Commercial Real Estate Client Lesson 101

It is easy to be overwhelmed with all of the things that should be done and addressed in commercial real estate.  Without a ‘plan of attack’ the industry can be very difficult for some agents.

It’s not unusual to get lost in the ‘actions of the day’ rather than working on the ‘actions of the future’.  Many things can happen every day that distract salespeople from the things that really matter.

You could say that there is a basic rule to the industry and it is centred on ‘clients’.   On a personal basis you need lots of clients both new and current.  From those clients you will get your listings, leads, properties, commissions, and referrals.

So ‘lesson 101’ in our industry goes something like this:

‘New clients must be sourced every day.  Current clients must be encouraged and nurtured’.    

This is not a negotiable thing; it is essential.

When you have plenty of clients, you have the foundations of business growth.  Understanding what those clients want by way of property help is the next phase of action.  Timing can be a big issue for some clients, so get to know your clients and how ‘timing’ may impact their property choices.

If you put this focus into your daily work plan you will see the importance of prospecting for new business.

So here are some rules to help new agents get their business and client base under control:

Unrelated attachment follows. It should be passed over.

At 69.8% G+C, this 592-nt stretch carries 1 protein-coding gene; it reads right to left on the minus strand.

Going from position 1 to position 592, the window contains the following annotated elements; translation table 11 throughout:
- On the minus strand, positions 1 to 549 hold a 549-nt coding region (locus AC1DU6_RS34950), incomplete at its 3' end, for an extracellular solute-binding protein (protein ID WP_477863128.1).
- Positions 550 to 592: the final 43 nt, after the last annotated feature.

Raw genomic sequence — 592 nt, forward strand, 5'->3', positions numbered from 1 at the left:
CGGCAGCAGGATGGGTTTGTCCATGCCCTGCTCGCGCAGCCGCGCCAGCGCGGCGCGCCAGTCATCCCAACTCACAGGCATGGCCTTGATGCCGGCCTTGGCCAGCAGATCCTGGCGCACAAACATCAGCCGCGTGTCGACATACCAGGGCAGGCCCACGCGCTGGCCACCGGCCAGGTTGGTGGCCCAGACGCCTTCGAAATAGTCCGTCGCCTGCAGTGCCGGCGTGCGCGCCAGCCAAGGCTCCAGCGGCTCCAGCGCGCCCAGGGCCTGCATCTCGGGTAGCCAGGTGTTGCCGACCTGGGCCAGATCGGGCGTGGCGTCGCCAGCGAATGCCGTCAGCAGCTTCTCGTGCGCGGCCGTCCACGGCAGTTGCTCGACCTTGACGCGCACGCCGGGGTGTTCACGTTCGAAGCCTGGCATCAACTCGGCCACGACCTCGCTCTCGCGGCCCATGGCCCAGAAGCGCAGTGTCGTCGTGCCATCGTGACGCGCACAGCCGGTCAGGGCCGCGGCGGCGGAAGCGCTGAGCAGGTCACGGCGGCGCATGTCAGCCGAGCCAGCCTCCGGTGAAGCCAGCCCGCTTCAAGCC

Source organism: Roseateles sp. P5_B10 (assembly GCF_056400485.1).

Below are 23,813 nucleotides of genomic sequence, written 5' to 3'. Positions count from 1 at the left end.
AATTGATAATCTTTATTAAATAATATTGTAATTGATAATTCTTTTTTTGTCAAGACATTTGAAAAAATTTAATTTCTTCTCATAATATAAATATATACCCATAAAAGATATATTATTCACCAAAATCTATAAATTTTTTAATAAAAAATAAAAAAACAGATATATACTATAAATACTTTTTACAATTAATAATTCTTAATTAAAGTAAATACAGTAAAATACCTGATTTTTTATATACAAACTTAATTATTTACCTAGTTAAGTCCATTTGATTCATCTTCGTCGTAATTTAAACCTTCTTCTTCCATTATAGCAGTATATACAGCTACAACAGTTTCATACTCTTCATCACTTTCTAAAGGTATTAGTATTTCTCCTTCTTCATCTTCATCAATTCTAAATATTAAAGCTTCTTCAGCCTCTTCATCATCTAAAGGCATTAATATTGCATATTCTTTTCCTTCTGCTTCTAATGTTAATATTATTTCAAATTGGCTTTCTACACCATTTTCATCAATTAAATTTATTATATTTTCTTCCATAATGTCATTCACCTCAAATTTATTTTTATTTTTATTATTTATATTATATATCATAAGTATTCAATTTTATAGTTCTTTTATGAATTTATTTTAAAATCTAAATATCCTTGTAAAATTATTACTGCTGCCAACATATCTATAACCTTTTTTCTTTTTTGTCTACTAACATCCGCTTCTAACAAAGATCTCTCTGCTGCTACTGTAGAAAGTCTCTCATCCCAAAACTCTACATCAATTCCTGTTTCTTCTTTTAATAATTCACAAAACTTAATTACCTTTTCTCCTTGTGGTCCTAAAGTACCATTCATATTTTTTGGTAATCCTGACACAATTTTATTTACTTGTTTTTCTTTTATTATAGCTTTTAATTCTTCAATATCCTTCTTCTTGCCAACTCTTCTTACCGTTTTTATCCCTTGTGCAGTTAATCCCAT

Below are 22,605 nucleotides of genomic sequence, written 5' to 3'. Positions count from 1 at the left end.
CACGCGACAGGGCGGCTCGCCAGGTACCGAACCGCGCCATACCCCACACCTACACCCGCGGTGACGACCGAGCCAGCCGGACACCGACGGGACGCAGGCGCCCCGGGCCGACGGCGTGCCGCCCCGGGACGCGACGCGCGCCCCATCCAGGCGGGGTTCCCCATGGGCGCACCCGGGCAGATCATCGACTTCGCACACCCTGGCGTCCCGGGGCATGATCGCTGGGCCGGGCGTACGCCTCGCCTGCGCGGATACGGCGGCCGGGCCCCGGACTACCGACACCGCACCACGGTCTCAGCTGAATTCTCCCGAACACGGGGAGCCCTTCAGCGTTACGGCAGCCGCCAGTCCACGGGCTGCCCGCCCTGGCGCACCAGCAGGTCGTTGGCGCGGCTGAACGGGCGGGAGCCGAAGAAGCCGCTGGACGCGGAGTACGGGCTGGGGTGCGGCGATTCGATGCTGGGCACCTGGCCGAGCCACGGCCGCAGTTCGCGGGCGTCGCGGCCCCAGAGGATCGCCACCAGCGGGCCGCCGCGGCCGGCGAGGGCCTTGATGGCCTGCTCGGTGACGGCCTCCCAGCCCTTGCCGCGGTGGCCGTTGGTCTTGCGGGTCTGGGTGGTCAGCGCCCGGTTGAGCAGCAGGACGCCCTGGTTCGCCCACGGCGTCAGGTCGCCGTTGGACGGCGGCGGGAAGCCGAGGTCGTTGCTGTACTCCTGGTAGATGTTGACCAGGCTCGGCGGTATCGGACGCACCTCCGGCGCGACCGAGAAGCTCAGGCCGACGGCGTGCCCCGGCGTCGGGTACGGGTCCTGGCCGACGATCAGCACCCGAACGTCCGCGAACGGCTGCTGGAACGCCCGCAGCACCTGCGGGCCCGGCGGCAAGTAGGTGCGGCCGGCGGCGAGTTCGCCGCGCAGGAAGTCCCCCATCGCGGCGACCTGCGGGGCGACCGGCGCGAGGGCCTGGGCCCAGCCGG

1. Make it a point of talking to new people every day.  As part of that process, give out your business card as much as possible.
  2. Develop a prospecting program that works for your area and your diary.
  3. Ask for referrals where possible with all clients and contacts.
  4. Create a database where you log all of your contact records and activities.
  5. Learn and practice the skills of ‘cold calling’ and personal marketing to spread the word about your skills and relevancy.

These simple things are at the ‘front end’ of our business.  By focusing on these 5 things, everything else makes sense, and the commissions and listings are easier to attract.

Before I close on this point, have you profiled your ‘ideal customer’, so you know exactly where they will come from and what attributes they will satisfy?  Here are some questions to help you with that:

  • Are they property investors?
  • Where will they reside?
  • What properties will they own now?
  • Are they business owners?
  • Where will their businesses be located?
  • How will you service your clients and why is that relevant?
  • Why are you different than your competitors?
  • How can you stand out as the ‘best agent’ for the job?

When you know the answers to these questions you have the factors that will help you pitch and sell your services in any property presentation.

There is no point in being ordinary in our industry.  Strive to be the best in every thing that you do.

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